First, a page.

Impressively designed, the Descendant and Companion cure genuine and longstanding bugbears without any noteworthy drawbacks
Clever designs that cure many longstanding offset vibrato issues
Very well constructed
Some players might miss just a bit of that notoriously light, low-sustaining jangle
You can trust Guitar Player.
Their main failing lies in the rocking bridge’s general instability and resultant tuning issues, as well as the poor sustain that sometimes results from both this and the low string tension, which is itself caused by the shallow break-angle from the vibrato plate to the bridge saddles.
Enter the Descendant vibrato and Companion bridge by Swope Guitars.
While the bridge is a solid and superbly functional improvement over the original, the patented Descendant vibrato is arguably the cleverest piece of engineering here.
One past solution for the strings’ low break angle was to install a roller-bar between the vibrato and bridge to increase the tension, but that’s a little clunky and arguably overkill.
The ingenious solution from inventor Chris Swope (whose guitars we’ve reviewed in GP) is to lower the spring-loaded vibrato plate further into the unit and mill slots in the base plate to give the strings clearance on their way to the bridge, thus increasing string tension all on its own.
It’s a solidly built and high-quality unit overall, and it retro-fits vintage and current Fender Jazzmasters and Jaguars, as well as others made using this hardware.
The Companion bridge comes in either a fixed-radius version at 7 ¼, 9 ½ or 12 inches, or a Universal model with height-adjustable saddles.
Vaguely resembling a Mustang bridge (which has often been used as a Jazzmaster and Jaguar “fix” in the past), it has six solid barrel-shaped saddles with grooves for stable string alignment, slots in the back wall for string clearance, and screws for the individual intonation of all saddles.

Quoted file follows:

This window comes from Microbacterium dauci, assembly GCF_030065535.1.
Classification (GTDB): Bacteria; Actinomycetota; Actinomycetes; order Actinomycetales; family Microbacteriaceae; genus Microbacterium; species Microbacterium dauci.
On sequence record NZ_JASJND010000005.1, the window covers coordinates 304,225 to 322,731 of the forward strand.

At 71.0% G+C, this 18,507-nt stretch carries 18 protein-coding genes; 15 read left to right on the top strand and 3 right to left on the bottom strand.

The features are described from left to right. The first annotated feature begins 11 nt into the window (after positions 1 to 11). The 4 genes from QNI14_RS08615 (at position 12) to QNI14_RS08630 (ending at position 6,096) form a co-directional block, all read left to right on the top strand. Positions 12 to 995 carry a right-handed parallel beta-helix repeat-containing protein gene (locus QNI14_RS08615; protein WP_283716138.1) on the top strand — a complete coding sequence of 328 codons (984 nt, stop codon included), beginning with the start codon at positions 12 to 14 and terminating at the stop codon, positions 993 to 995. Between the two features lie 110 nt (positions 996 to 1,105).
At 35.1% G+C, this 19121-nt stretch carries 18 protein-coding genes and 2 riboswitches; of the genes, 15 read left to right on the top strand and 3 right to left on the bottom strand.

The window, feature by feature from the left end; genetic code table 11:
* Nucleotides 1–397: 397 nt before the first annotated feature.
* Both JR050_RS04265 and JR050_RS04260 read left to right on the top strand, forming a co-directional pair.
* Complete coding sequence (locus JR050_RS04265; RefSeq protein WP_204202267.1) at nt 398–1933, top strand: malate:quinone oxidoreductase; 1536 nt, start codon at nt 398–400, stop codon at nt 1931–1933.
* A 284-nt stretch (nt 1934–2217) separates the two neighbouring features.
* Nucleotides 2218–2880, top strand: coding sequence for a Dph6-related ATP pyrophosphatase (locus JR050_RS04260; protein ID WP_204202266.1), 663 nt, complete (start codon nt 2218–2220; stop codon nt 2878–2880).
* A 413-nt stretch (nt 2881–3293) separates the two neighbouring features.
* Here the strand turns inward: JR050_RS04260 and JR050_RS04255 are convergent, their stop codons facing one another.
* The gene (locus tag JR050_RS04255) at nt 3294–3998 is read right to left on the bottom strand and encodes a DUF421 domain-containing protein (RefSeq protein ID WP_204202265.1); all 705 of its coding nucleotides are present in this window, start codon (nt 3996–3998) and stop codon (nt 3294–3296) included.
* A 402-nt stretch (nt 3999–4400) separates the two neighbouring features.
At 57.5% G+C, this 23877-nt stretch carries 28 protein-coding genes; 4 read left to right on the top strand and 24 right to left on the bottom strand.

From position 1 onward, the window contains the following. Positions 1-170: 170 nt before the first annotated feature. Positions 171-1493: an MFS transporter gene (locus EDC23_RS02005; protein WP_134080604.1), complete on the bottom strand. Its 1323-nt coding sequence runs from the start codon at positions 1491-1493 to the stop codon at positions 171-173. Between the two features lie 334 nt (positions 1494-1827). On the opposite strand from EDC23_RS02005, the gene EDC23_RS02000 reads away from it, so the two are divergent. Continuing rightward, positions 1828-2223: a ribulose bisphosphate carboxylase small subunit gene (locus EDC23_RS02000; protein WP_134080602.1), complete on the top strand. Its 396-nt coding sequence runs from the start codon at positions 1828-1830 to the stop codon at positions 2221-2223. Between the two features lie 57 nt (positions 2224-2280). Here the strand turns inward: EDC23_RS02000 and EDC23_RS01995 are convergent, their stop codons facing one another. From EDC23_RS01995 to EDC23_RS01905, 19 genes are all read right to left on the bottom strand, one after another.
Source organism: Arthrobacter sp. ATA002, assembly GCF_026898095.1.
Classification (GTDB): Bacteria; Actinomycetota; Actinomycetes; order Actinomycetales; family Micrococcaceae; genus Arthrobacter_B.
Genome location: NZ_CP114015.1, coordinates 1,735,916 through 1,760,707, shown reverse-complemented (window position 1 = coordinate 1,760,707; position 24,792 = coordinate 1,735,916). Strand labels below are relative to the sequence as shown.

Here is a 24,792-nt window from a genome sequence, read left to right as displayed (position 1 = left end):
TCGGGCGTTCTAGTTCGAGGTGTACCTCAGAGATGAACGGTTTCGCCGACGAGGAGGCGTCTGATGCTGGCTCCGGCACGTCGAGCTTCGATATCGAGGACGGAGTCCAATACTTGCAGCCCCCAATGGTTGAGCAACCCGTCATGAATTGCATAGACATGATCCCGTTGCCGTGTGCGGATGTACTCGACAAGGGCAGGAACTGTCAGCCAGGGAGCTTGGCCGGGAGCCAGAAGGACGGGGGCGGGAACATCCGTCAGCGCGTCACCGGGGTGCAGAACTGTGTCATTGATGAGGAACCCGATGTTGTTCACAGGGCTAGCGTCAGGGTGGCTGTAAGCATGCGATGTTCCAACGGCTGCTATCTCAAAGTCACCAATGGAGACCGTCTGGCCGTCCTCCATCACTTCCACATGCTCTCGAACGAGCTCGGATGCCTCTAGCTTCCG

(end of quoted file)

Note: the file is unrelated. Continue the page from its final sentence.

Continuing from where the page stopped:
In use, this bridge rocks slightly, but much less than the original. Some basic understanding of guitar-hardware function helps when installing these units, but they were simple enough to fit in place, and Swope provides handy instructions.
In the process, I also discovered nifty features, such as easy adjustment points for the vibrato’s spring tension and the tightness of the arm’s 360-degree “swing,” along with a clever positioning of the arm that allows its instant removal for casing-up the guitar (with no danger of it falling out in use).
The bridge offers far more adjustability than is immediately apparent, and includes optional flanges to lock the saddles tightly side to side to eliminate any rattles (which I never heard).
I tested the set loaded into a Fender American Vintage ’65 Reissue Jazzmaster in place of the vintage-spec original units and was immediately taken with how well the Descendant and Companion achieved their design goals.
Played unplugged, the guitar showed a distinct improvement in resonance and sustain, which translated to a little more depth and girth when it was plugged into a series of test amps.
While original-spec offset hardware can give decent tuning stability when set up right, I also found a noteworthy improvement in this department, making the Swope set an impressive design achievement all in all, and a worthy Editors’ Pick Award winner.
Offset players who really thrive on the light, airy, slightly zingy metallic jangle might miss a hair of that, but these guitars are plenty jangly by nature, and the Descendant and Companion cure genuine and longstanding bugbears without any noteworthy drawbacks.
Visit Swope Guitars for more information.
Dave Hunter is a writer and consulting editor for Guitar Player magazine. His prolific output as author includes Fender 75 Years, The Guitar Amp Handbook, The British Amp Invasion, Ultimate Star Guitars, Guitar Effects Pedals, The Guitar Pickup Handbook, The Fender Telecaster and several other titles. Hunter is a former editor of The Guitar Magazine (UK), and a contributor to Vintage Guitar, Premier Guitar, The Connoisseur and other publications. A contributing essayist to the United States Library of Congress National Recording Preservation Board’s Permanent Archive, he lives in Kittery, ME, with his wife and their two children and fronts the bands A Different Engine and The Stereo Field.